• Cooling-off periods apply when you take out a new policy, either with a new insurer or a different policy from the same provider. Often a cooling-off period will also apply when you upgrade your cover, such as switching from a singles to a couples policy.
  • The details of cooling-off periods are clearly laid out in all legitimate health insurance policies.

If you cancel a policy within the cooling-off period you are entitled to a full refund of all premiums paid in the policy period to date, unless you’ve already made a claim. Administration and other fees may still be levied during the cooling-off period.

What does cancelling health insurance do to waiting periods?

You will not have to start new waiting periods for treatments that were covered by your old policy, but you will for benefits that were not part of your old policy.

Waiting periods relate to how long you have to wait between taking out a health insurance policy and being able to make claims for certain treatments. Sometimes you will have to start serving your waiting periods from the beginning, and sometimes they will transfer across to your new policy.

  • If you switch your policy to one with equivalent or less cover, you will not have to restart the waiting period on any treatments that were also part of the old policy.
  • If you upgrade your cover, such as switching from basic to comprehensive health insurance, then you will have to start serving new waiting periods on anything that wasn’t covered by the old policy.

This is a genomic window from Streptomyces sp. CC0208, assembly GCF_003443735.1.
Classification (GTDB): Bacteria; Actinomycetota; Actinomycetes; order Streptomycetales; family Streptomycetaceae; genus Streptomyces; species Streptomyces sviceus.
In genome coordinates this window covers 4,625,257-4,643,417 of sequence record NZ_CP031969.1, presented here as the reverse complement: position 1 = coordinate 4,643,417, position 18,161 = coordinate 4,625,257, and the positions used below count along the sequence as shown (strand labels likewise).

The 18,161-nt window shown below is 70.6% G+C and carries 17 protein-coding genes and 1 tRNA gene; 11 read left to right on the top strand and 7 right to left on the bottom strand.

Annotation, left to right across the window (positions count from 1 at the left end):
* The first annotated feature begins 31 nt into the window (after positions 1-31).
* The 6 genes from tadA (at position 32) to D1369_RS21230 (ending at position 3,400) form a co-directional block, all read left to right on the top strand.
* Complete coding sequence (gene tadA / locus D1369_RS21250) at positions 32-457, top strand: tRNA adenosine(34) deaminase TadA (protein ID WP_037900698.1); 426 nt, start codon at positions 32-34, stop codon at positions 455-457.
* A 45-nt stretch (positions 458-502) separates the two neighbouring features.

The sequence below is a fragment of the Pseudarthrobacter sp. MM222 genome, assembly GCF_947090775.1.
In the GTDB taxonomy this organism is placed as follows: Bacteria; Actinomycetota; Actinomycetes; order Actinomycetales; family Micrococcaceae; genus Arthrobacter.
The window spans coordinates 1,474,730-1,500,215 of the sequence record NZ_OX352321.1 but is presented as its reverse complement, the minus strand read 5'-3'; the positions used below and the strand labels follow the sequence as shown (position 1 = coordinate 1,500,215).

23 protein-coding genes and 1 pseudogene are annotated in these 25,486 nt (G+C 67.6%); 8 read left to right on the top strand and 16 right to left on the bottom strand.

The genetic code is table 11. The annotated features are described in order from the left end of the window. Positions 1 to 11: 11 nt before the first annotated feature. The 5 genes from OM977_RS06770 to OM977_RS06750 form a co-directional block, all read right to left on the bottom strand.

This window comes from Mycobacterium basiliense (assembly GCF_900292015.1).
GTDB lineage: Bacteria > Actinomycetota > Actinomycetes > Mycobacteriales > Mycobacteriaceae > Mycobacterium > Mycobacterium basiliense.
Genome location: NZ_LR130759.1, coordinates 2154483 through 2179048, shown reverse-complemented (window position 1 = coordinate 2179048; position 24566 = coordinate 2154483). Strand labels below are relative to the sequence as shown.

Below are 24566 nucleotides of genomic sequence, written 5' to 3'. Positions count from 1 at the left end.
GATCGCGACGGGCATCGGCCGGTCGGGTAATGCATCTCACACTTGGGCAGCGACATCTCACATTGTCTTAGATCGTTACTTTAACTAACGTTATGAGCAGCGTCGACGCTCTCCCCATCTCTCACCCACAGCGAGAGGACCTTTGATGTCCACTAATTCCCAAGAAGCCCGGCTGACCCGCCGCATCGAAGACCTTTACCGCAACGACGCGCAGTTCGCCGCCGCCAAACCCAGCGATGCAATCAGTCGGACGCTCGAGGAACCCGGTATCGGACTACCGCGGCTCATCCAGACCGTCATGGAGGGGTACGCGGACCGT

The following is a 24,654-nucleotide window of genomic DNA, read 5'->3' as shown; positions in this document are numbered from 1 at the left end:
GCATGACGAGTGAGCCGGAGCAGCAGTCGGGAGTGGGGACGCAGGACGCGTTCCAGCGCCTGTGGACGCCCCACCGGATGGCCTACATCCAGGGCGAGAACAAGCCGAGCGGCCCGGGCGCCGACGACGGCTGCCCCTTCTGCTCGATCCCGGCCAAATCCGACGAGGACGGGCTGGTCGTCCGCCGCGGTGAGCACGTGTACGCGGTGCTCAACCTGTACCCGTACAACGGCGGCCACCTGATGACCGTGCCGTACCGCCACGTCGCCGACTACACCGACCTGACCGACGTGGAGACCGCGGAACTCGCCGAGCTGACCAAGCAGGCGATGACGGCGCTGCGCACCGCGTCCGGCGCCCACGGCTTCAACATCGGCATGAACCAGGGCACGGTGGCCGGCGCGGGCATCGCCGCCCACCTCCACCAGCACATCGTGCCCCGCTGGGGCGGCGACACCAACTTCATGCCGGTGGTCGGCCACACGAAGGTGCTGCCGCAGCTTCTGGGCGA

Is it better to cancel or switch health insurance?

  • The preferable option depends on your personal situation. If you do not want and do not need any kind of private health insurance at all, then cancellation is naturally the way to go.
  • If you do not plan to spend the rest of your life without health insurance, then it is generally more advisable to switch rather than cancel.

Private health insurance in Australia is not mandatory, but is strongly encouraged through regulation. Not having private health insurance usually means you pay more taxes, which might end up costing even more than health insurance in the long run. Regulations are also designed to make it easier for you to switch, and to give you more control over your health insurance. Recognition of waiting periods served with other providers, and a mandatory cooling-off period with refunds, are both legal requirements that health insurance providers must fulfill.

Australia’s private health insurance system is designed to make it easy to cancel and change policies. If it’s time to switch, you can take full advantage of this fact.

Compare your health insurance options online or with help from an adviser

Richard Laycock

Richard is the Insurance Editor at finder, and has been wrangling insurance Product Disclosure Statements for the last 4 years. When he’s not helping Aussies make sense of the fine print, he can be found testing the quality of Aperol Spritzes in his new found home of New York. Richard studied Journalism at Macquarie University and The Missouri School of Journalism, and has a Tier 1 certification in General Advice for Life Insurance. He has also been published in CSO Australia and Dynamic Business.